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Leadership and the significance of formalized organizational structures: Crazy Horse vs Custer

Jan Gunter Langhof (Universität Liechtenstein, Vaduz, Liechtenstein)
Stefan Güldenberg (Universität Liechtenstein, Vaduz, Liechtenstein)

Journal of Management History

ISSN: 1751-1348

Article publication date: 30 April 2019

Issue publication date: 7 October 2019




Management literature commonly suggests authoritarian leadership (AL) as the ideal leadership style during crises and extreme situations. This study aims to question this view, exploring servant leadership (SL) as an alternative.


In the field of leadership research, surveys and interviews are the most dominant research methods. In light of this dominance, this paper draws on a rather unorthodox research approach: a historical examination.


The elaborations in this paper suggest that SL exerts a higher influence on followers than AL, when organizational structures are absent or disregarded. Consequently, the higher influence of SL implies a lower need for regulations and directives within organizations.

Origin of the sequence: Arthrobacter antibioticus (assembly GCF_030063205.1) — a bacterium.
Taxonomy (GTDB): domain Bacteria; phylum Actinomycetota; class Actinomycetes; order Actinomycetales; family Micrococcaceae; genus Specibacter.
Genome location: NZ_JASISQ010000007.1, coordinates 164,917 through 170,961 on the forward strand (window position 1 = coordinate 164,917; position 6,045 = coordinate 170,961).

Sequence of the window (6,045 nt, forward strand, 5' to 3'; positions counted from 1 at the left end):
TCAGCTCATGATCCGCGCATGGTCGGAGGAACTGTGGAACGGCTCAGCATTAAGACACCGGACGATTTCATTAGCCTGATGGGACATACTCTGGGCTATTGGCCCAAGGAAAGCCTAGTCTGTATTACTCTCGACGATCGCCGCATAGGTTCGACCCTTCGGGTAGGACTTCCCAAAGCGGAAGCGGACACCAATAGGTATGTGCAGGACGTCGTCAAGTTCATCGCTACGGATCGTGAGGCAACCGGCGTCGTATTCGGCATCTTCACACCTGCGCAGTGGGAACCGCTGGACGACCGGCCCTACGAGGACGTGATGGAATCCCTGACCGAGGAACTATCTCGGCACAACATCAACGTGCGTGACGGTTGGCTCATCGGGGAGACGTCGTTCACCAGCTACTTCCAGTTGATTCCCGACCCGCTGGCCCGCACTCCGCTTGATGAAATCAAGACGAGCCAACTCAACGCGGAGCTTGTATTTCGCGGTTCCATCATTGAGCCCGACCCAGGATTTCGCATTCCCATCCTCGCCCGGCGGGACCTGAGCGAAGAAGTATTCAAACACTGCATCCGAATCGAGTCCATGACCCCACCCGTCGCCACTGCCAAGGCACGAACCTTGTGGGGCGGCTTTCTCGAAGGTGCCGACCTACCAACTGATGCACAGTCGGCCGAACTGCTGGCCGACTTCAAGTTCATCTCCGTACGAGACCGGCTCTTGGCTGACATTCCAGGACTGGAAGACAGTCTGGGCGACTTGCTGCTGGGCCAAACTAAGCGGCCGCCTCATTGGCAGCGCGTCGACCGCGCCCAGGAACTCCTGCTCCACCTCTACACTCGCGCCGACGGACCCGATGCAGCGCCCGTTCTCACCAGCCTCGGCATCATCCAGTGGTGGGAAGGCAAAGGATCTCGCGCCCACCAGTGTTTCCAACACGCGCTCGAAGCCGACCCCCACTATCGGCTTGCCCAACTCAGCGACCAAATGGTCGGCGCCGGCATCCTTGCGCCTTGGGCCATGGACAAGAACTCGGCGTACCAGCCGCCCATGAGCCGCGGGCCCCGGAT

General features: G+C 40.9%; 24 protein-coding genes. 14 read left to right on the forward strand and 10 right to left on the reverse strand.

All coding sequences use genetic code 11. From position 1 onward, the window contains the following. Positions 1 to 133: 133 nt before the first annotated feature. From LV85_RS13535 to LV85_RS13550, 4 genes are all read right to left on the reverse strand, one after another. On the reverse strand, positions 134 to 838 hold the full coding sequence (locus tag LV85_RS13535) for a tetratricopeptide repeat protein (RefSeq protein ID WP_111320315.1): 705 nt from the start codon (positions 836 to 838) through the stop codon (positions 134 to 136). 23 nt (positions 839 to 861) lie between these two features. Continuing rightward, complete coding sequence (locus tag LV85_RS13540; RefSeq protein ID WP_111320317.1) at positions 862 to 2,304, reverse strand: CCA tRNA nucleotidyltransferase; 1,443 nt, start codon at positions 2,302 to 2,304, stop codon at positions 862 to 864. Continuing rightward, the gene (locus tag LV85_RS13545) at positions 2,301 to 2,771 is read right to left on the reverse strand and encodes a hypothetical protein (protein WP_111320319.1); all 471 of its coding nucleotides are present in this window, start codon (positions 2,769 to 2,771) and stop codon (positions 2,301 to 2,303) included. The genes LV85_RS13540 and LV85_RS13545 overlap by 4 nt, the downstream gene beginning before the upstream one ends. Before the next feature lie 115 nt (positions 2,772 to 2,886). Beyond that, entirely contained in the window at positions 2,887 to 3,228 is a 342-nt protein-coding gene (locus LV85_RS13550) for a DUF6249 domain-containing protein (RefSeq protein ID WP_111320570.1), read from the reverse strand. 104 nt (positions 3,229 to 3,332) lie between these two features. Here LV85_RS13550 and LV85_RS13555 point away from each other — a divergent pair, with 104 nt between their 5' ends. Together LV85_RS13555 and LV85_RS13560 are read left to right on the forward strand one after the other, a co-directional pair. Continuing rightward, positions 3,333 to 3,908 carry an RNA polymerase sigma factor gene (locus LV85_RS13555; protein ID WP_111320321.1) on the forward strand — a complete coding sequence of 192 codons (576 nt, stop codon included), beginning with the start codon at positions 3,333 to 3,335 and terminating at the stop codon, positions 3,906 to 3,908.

Practical implications

Bureaucracy and red tape can be reduced. Particularly in situations of crises, SL’s relatively reduced reliance on formalized organizational structures can be advantageous to leaders.


The relationship among leadership (SL and AL) and formalized organizational structures is elaborated and illustrated in a historical examination.



Langhof, J.G. and Güldenberg, S. (2019), "Leadership and the significance of formalized organizational structures: Crazy Horse vs Custer", Journal of Management History, Vol. 25 No. 3, pp. 341-363.



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